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2. Pitching Your Innovation


Now that you have an idea, you’re ready to tell a story about it.

Like other types of storytelling, there is a structure for selling, pitching, or persuading an audience. In this video, you’ll create a three-part pitch with an introduction, body, and conclusion. First, add a narrator to tell your product’s story. Click choose new sprite from library, and select a sprite to narrate your story.

Next, introduce your innovation. Click the looks menu, and drag out a “say” block. The introduction should grab your audience’s attention. You might write about: Where the idea for your innovation came from.

How this innovation could change someone’s life.

Or, you could ask a question that makes the audience think about why they need the product.

This example pitches a phone app that keeps track of a student’s extracurricular activities (like Google CS First, flute lessons, etc.) and shares that schedule with the student and parent. For this project, you’ll build a block stack for each part of your pitch before adding any events. In the introduction, the program asks the audience of students and parents a question. You’ll probably use more than one “say” block, so drag out as many as you need.

Next , introduce your innovation.

Great! Now you have code for the introduction. Next, build a separate block stack for the body of your pitch. In the body, make a claim about the benefits of your innovation, and provide evidence to back it up. For example, one benefit of the “Prudent Student” app might be, “This app makes it easier for parents and students to communicate about when activities are scheduled.” Then, for evidence, it could say: “It will do this through a shared calendar that alerts each individual a day before each activity.”

Write out a few of these different claims. In order for people to understand the story of your product, it’s important to know how it might improve or change their lives.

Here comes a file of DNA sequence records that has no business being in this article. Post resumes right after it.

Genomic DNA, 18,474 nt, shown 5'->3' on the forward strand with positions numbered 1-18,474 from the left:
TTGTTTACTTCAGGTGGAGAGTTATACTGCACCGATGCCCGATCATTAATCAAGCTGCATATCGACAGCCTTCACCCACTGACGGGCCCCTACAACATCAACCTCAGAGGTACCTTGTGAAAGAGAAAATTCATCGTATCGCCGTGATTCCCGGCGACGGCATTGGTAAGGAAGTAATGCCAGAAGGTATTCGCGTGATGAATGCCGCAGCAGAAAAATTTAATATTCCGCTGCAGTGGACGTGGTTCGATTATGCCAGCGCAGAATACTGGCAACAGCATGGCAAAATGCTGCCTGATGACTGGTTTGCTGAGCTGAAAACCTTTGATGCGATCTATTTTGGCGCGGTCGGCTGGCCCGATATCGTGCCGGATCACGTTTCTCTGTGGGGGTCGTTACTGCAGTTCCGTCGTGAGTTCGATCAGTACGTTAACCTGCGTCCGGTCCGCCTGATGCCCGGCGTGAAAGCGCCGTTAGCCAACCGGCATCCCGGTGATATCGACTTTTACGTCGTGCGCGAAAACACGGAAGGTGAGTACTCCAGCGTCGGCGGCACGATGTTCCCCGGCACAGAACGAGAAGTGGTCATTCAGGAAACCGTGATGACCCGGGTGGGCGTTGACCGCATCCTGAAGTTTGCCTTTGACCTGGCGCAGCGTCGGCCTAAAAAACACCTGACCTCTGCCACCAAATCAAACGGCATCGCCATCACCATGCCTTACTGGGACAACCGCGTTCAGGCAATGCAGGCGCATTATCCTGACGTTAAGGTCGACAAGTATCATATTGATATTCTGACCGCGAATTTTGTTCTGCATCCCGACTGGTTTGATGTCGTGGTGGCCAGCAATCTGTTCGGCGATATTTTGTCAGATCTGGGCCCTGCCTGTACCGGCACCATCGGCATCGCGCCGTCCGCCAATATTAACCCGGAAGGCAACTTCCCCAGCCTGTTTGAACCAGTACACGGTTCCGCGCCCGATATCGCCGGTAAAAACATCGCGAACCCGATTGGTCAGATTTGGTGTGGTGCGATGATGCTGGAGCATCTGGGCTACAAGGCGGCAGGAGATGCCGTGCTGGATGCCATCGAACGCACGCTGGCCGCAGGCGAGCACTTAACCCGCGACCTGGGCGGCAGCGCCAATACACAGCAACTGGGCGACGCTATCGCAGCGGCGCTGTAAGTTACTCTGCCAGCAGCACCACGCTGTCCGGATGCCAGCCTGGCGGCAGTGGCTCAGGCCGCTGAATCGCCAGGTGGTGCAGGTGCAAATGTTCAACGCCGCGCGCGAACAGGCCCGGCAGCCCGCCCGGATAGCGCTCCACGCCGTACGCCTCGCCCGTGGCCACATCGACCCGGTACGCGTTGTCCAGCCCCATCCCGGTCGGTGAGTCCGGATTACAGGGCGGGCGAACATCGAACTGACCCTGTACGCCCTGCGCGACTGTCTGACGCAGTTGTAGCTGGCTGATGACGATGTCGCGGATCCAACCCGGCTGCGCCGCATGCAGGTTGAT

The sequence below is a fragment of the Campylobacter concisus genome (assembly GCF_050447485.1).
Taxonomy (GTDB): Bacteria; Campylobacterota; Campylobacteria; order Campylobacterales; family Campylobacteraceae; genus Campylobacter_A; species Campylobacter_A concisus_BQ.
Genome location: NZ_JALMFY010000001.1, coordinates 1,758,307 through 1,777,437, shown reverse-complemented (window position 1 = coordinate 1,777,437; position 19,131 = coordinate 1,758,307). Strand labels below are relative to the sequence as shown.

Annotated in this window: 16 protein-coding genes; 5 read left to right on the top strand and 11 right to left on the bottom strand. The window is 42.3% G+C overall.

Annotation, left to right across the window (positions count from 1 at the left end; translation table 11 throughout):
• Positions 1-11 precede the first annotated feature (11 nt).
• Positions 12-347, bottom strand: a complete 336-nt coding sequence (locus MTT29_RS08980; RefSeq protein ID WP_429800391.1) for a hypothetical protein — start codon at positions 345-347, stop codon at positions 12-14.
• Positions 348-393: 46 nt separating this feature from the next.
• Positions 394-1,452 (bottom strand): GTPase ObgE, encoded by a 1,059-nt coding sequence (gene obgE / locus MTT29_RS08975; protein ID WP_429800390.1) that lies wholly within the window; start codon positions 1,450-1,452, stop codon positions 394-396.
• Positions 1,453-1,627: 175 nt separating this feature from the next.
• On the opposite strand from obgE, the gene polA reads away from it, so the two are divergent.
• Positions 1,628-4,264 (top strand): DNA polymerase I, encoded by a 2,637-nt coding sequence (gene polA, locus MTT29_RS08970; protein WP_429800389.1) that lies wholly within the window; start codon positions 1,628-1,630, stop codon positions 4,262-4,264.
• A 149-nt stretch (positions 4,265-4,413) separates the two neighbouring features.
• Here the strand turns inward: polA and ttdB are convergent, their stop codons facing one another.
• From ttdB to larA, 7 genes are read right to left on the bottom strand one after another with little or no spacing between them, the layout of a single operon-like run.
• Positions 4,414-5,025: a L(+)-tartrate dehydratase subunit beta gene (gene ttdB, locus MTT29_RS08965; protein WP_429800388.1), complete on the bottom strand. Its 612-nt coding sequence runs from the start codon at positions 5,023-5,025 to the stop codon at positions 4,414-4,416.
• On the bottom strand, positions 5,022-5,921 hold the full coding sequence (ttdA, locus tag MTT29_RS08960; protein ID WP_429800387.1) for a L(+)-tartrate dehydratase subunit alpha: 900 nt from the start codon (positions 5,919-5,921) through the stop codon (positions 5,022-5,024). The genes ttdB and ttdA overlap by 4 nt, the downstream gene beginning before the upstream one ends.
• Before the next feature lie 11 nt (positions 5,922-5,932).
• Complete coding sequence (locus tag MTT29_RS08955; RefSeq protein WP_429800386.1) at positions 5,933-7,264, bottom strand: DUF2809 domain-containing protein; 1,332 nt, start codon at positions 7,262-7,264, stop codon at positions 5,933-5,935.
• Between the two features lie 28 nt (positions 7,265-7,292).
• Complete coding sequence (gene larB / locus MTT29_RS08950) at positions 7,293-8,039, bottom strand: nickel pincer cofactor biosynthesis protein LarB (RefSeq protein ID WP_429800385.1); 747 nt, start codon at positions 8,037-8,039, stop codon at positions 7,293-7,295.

Finally, write a conclusion that wraps up your pitch and tells your audience how to either purchase or invest in your product. For this example, the sprite says, “The Prudent Student app will ensure that you never miss another basketball practice.”

“Find this app on Google Play and in the Apple App Store for just five dollars!”

You should now have three block stacks for each part of the pitch. There are a few different ways to run these stacks. The easiest way would be to snap them all together and run them in order. But, as a storyteller and a computer scientist, it’s important to make it easy to edit and update what you’ve written. For that reason, it’s better to keep the block stacks separate. To run these block stacks in order, use “broadcast and wait” blocks. Click events, and drag out three “broadcast and wait” blocks. Make sure the blocks say “wait.”

Next, click the dropdown in each block, and create a new message for the “introduction,” “body,” and “conclusion.” Next, place a “when a receive” block on top of each part of your story. Change the message name to match each part of the story “introduction,” “body,” “conclusion.” Click the broadcast block stack to try it out. The first message broadcasts “introduction,” then the code under that stack runs.

The next message broadcasts “body,” then the code under that stack runs.

Finally, it broadcasts the conclusion message, and the code under that stack runs.

To start this stack, add a “when flag clicked" block.

Great! Breaking your story into three separate sections of code makes it easier to read and edit. Once you’re happy with your story, move on to the add-ons where you’ll find some different ways to enhance your commercial!

Now, it’s your turn! Create a stack of “say” blocks for the introduction, body, and conclusion. Sequence these block stacks using three “broadcast and wait” blocks and three “when I receive” blocks.

Start your program with a “When flag clicked” block.

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  1. Create a stack of "say" blocks for the introduction, body, and conclusion.
  2. Sequence these block stacks using three "broadcast and wait" blocks and three "when I receive" blocks.
  3. Start your program with a "When flag clicked" block.